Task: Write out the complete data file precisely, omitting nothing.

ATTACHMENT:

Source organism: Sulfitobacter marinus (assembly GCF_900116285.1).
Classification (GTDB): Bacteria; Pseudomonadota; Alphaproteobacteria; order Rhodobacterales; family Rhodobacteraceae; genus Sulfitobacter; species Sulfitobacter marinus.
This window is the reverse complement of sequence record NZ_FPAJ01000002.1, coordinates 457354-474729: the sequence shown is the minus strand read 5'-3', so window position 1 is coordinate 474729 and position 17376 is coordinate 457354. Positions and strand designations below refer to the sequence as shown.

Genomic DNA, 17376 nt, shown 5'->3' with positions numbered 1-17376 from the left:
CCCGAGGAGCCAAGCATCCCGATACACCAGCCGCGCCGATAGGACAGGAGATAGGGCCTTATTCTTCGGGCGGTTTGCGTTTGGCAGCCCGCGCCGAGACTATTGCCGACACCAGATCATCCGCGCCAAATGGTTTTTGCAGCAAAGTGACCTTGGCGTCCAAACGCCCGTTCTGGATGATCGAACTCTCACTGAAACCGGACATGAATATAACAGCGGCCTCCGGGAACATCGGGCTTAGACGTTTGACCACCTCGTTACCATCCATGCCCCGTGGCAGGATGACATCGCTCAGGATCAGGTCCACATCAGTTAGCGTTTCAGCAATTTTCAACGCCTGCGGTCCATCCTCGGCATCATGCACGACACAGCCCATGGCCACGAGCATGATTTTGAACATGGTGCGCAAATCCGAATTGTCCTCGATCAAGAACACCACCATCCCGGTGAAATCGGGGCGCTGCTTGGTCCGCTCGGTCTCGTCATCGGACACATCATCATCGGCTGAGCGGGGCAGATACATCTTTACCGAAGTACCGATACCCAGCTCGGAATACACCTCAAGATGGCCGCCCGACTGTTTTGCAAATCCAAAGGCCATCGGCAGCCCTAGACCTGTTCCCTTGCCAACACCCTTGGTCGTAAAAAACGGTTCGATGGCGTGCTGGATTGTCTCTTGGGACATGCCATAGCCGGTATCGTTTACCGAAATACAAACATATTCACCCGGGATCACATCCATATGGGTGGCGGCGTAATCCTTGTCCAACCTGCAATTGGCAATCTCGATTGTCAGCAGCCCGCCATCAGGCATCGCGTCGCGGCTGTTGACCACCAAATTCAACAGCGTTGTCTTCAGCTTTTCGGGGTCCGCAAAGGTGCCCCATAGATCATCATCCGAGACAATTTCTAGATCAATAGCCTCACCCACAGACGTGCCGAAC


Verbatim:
Source organism: Sulfitobacter marinus (assembly GCF_900116285.1).
Classification (GTDB): Bacteria; Pseudomonadota; Alphaproteobacteria; order Rhodobacterales; family Rhodobacteraceae; genus Sulfitobacter; species Sulfitobacter marinus.
This window is the reverse complement of sequence record NZ_FPAJ01000002.1, coordinates 457354-474729: the sequence shown is the minus strand read 5'-3', so window position 1 is coordinate 474729 and position 17376 is coordinate 457354. Positions and strand designations below refer to the sequence as shown.

Genomic DNA, 17376 nt, shown 5'->3' with positions numbered 1-17376 from the left:
CCCGAGGAGCCAAGCATCCCGATACACCAGCCGCGCCGATAGGACAGGAGATAGGGCCTTATTCTTCGGGCGGTTTGCGTTTGGCAGCCCGCGCCGAGACTATTGCCGACACCAGATCATCCGCGCCAAATGGTTTTTGCAGCAAAGTGACCTTGGCGTCCAAACGCCCGTTCTGGATGATCGAACTCTCACTGAAACCGGACATGAATATAACAGCGGCCTCCGGGAACATCGGGCTTAGACGTTTGACCACCTCGTTACCATCCATGCCCCGTGGCAGGATGACATCGCTCAGGATCAGGTCCACATCAGTTAGCGTTTCAGCAATTTTCAACGCCTGCGGTCCATCCTCGGCATCATGCACGACACAGCCCATGGCCACGAGCATGATTTTGAACATGGTGCGCAAATCCGAATTGTCCTCGATCAAGAACACCACCATCCCGGTGAAATCGGGGCGCTGCTTGGTCCGCTCGGTCTCGTCATCGGACACATCATCATCGGCTGAGCGGGGCAGATACATCTTTACCGAAGTACCGATACCCAGCTCGGAATACACCTCAAGATGGCCGCCCGACTGTTTTGCAAATCCAAAGGCCATCGGCAGCCCTAGACCTGTTCCCTTGCCAACACCCTTGGTCGTAAAAAACGGTTCGATGGCGTGCTGGATTGTCTCTTGGGACATGCCATAGCCGGTATCGTTTACCGAAATACAAACATATTCACCCGGGATCACATCCATATGGGTGGCGGCGTAATCCTTGTCCAACCTGCAATTGGCAATCTCGATTGTCAGCAGCCCGCCATCAGGCATCGCGTCGCGGCTGTTGACCACCAAATTCAACAGCGTTGTCTTCAGCTTTTCGGGGTCCGCAAAGGTGCCCCATAGATCATCATCCGAGACAATTTCTAGATCAATAGCCTCACCCACAGACGTGCCGAAC